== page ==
Swing Discussion Boards > Ceroc Teaching

Discussion in 'Swing Discussion Boards' started by Dancelf, Mar 9, 2009.

  1. Flat Shoes

    Flat Shoes New Member

    It what dances is it the other way around?

    When I do Lindy, I always dance from the upper body. I can do footwork variations, syncopations and stranger things, but they (ideally) do not affect the follower unless I want them to.
  2. jophil28

    jophil28 New Member

    Bizarre ! " Using arm and body movements to keep time.." ROFL my a$$ off.
    From what I have seen of MJ, having "two left feet" is compulsory.

    Hopefully this MJ fad will pass into the obscurity that it deserves.
  3. Angel HI

    Angel HI Well-Known Member

    See, the thing is that MJ is not new. It is, for all pratical purposes, a watered down, messed up, kind of swing. When the retro swing craze hit the US several years ago, one saw all kinds of untrained "just for fun" swing styles out there, including what is now being called modern jive. This was mostly precipitated by the younger gens, but done by all.

    What laypersons don't realize, or perhaps understand, is that "jive" is the name that Brits favoured for the american dance jitterbug. It is not uncommon in the US to hear someone say, "jitterbug-jive", as if it were the normal calling. Now, when the same dance is danced slower and void of the standardization of jive, it was called modern jive...But only to the Brits because it is not modern at all to us, it has been around since the retro swing boom.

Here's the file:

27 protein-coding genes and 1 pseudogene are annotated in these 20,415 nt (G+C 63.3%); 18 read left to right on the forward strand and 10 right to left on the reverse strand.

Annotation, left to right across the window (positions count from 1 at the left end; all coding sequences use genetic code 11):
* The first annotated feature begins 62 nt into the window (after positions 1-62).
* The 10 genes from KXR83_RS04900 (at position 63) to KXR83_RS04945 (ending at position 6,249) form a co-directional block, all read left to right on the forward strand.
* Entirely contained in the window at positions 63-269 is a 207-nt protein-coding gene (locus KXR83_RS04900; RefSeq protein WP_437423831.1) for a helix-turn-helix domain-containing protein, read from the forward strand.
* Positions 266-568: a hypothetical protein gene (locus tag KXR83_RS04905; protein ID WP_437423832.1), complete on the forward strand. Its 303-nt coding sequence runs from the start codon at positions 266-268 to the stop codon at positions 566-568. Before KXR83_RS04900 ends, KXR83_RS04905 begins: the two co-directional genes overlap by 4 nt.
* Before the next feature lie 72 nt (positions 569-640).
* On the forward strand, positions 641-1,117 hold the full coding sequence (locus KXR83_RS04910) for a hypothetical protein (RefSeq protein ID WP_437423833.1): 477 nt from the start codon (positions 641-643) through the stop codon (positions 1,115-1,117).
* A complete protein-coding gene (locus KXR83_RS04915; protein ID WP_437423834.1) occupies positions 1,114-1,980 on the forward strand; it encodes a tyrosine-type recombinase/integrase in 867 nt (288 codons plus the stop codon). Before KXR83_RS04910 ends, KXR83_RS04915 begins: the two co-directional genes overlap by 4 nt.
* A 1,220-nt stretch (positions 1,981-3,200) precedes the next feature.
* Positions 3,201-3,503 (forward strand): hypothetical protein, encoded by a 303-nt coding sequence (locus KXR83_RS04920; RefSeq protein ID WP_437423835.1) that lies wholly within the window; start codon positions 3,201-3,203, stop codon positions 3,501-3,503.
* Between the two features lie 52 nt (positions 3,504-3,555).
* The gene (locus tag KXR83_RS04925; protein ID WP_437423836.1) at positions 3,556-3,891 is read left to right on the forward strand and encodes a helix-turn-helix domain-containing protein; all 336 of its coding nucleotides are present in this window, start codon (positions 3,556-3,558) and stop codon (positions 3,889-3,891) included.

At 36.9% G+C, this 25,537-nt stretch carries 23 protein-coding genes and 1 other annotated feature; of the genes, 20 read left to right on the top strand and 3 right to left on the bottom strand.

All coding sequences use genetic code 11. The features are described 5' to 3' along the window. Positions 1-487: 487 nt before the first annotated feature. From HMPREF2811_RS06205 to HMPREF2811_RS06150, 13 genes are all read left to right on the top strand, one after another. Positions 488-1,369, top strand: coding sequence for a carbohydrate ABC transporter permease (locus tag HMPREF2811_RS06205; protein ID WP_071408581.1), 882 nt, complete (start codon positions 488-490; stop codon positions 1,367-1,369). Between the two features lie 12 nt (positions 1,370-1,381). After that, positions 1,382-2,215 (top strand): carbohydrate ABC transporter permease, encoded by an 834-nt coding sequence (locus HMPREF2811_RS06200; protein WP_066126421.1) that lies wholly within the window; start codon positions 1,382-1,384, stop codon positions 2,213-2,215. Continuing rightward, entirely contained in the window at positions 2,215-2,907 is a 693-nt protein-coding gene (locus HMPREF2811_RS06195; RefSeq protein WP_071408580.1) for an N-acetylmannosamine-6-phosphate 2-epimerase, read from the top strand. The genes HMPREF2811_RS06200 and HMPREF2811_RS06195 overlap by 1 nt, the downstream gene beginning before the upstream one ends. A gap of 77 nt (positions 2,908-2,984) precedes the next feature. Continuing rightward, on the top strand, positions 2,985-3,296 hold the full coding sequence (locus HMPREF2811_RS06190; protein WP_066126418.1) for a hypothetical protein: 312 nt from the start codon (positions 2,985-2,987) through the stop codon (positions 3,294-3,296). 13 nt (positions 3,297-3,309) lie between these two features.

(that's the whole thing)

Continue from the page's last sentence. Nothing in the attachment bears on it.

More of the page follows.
Understand, also, that it is fun to some. Bowling, hunting, and bungee jumping are fun to some...and, there isn't anything wrong w/ this. Those of us whom ignorance likes to poke fun at are simply saying that AT, salsa, and other free form dances are not some epiphany of MJ, rather that MJ is, in fact, the lazy stepchild of such freeform dances that have been around for much longer. Albanaich's persistence is extremely infantile as, like a child, it believe's that all it knows is all there is. The purpose of this forum is to discuss, expound, educate, and grow, but one has to be able to reach the ground from their omniscience in order to participate.
  4. Albanaich

    Albanaich New Member

    Yep, MJ is watered down messed up kind of Swing - agreed.

    It was called Modern Jive to distinquish it from Ballroom Jive - not for the benefit of Americans.

    As I have endeavoured to point out, technique is not that important in MJ, its the ease with which it is learned and its introduction to other forms of dance that is important.

    Some folks are still not grasping this. . . . . .

    As a 'fad' its been on the go for 25 years, expanding all the time. Its not going away, and Jophil there are probablly about 10 times as many regular Ceroc dancers in Australia as there are Ballroom dancers. You are involved in a minority activity.